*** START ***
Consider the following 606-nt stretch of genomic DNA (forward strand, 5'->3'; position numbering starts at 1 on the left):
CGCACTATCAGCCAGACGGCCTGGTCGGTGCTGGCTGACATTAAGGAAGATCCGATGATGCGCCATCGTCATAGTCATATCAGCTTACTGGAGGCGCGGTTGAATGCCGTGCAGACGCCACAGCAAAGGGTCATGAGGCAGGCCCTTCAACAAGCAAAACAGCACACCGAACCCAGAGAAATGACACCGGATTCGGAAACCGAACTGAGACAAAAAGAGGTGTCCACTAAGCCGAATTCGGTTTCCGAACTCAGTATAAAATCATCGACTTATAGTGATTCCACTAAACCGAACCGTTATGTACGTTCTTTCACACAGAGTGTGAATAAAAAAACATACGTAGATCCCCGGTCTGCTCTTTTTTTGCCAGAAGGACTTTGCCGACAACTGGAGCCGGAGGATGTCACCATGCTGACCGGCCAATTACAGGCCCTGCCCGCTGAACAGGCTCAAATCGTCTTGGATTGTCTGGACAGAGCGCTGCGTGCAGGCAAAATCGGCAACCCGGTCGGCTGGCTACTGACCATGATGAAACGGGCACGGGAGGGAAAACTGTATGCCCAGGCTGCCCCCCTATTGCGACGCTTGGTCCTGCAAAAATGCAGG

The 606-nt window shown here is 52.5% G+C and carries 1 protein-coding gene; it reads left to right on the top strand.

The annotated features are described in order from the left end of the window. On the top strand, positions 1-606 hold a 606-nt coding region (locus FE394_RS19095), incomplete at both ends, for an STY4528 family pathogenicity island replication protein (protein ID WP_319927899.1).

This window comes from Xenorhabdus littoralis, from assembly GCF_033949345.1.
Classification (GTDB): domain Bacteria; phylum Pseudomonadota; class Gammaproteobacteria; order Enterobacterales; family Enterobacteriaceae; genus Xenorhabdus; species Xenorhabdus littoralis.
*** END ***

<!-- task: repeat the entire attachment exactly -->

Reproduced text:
Consider the following 606-nt stretch of genomic DNA (forward strand, 5'->3'; position numbering starts at 1 on the left):
CGCACTATCAGCCAGACGGCCTGGTCGGTGCTGGCTGACATTAAGGAAGATCCGATGATGCGCCATCGTCATAGTCATATCAGCTTACTGGAGGCGCGGTTGAATGCCGTGCAGACGCCACAGCAAAGGGTCATGAGGCAGGCCCTTCAACAAGCAAAACAGCACACCGAACCCAGAGAAATGACACCGGATTCGGAAACCGAACTGAGACAAAAAGAGGTGTCCACTAAGCCGAATTCGGTTTCCGAACTCAGTATAAAATCATCGACTTATAGTGATTCCACTAAACCGAACCGTTATGTACGTTCTTTCACACAGAGTGTGAATAAAAAAACATACGTAGATCCCCGGTCTGCTCTTTTTTTGCCAGAAGGACTTTGCCGACAACTGGAGCCGGAGGATGTCACCATGCTGACCGGCCAATTACAGGCCCTGCCCGCTGAACAGGCTCAAATCGTCTTGGATTGTCTGGACAGAGCGCTGCGTGCAGGCAAAATCGGCAACCCGGTCGGCTGGCTACTGACCATGATGAAACGGGCACGGGAGGGAAAACTGTATGCCCAGGCTGCCCCCCTATTGCGACGCTTGGTCCTGCAAAAATGCAGG

The 606-nt window shown here is 52.5% G+C and carries 1 protein-coding gene; it reads left to right on the top strand.

The annotated features are described in order from the left end of the window. On the top strand, positions 1-606 hold a 606-nt coding region (locus FE394_RS19095), incomplete at both ends, for an STY4528 family pathogenicity island replication protein (protein ID WP_319927899.1).

This window comes from Xenorhabdus littoralis, from assembly GCF_033949345.1.
Classification (GTDB): domain Bacteria; phylum Pseudomonadota; class Gammaproteobacteria; order Enterobacterales; family Enterobacteriaceae; genus Xenorhabdus; species Xenorhabdus littoralis.